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John Cho, Haley Lu Richardson tour buildings and emotions in the quietly captivating ‘Columbus’

In one of the many conversations that animate “Columbus,” a serenely intelligent first feature from the Korean American writer-director Kogonada, a part-time librarian named Casey (Haley Lu Richardson) and her co-worker Gabriel (Rory Culkin) discuss a tricky double standard. As Gabriel notes, someone who loves video games but finds books boring is criticized for having a short attention span, while someone with the opposite inclination is praised for having a long one. “It’s not a matter of attention span, but of interest,” he says. “Are we losing interest in things that matter?”

Mercifully, he does not go on to extol the importance of gentle, gorgeously contemplative independent films like this one, though by that point “Columbus” has already made the case in much more delicate and persuasive terms. With its quotidian rhythms, gossamer-thin story and steady accumulation of visual wonders, the movie may indeed test the limits of your attention span at times, but always in the interests of expanding your vision and clarifying your perceptions. If you find yourself losing interest, you have only yourself to blame.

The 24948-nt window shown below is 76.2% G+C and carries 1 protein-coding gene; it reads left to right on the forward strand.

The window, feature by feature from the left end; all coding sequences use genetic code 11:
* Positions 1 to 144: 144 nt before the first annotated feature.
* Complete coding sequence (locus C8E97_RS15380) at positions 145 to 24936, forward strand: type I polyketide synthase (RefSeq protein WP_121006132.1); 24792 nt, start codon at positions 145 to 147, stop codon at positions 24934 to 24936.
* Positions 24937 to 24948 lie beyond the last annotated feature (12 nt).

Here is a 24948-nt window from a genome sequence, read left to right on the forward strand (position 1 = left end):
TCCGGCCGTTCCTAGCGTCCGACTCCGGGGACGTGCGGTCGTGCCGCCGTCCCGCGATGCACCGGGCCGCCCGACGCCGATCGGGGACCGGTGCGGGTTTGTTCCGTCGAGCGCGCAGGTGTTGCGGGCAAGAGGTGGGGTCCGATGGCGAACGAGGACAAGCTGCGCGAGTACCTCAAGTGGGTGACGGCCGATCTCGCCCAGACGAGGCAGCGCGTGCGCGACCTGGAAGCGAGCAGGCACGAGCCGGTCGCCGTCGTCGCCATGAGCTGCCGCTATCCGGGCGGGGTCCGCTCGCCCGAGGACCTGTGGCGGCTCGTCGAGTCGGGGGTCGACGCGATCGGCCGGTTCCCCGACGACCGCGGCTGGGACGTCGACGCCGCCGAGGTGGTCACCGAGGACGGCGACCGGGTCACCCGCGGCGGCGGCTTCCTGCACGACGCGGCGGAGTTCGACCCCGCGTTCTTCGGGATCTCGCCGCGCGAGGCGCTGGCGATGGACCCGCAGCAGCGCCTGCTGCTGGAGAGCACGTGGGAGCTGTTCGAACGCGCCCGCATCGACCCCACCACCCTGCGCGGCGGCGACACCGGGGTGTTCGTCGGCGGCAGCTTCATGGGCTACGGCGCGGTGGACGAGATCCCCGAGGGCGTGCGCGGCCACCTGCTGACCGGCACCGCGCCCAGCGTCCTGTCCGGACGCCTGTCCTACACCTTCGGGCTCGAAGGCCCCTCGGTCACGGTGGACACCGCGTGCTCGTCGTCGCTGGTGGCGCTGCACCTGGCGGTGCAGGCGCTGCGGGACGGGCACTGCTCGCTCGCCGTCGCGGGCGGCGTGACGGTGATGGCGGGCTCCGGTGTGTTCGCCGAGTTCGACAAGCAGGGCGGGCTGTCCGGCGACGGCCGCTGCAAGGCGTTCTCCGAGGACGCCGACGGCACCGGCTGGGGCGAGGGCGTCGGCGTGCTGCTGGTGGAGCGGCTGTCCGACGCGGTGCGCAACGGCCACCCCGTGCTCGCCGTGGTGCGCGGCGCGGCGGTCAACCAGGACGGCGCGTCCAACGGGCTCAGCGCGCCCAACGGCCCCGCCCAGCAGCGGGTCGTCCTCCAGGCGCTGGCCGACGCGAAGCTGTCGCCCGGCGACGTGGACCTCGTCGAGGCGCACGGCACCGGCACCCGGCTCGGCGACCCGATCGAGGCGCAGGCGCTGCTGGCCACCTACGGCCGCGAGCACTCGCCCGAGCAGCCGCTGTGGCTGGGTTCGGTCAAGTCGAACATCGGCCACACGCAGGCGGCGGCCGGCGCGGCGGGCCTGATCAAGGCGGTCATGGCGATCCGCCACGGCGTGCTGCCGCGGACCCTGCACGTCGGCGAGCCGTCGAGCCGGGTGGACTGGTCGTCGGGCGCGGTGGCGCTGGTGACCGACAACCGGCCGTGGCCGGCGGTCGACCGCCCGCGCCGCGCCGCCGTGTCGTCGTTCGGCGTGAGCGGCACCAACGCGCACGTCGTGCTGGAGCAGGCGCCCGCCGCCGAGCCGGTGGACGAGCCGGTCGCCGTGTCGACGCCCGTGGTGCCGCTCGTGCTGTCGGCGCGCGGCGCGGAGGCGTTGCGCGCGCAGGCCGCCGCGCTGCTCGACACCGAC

The story follows two lonely, lovely young strangers, Casey and Jin (John Cho), who strike up a friendship over several days spent walking and talking their way around Columbus, Ind. That city has attracted renewed publicity over the past year as the hometown of Vice President Mike Pence, but it intrigues Kogonada and his characters for reasons that are more aesthetic than political.

Columbus has long been celebrated as an improbable enclave of Midwestern modernism, a public showcase for the splendors of Eero Saarinen, I.M. Pei and other leading architects. The city’s wondrous, slightly incongruous design holds a particular fascination for Casey, a recent high-school graduate who lives with her mother (Michelle Forbes), a recovering drug addict. Jin, a book translator in his mid-30s who lives in Seoul, has flown in to visit his sick father (Joseph Anthony Foronda), a renowned architecture scholar who suddenly collapsed while touring the city.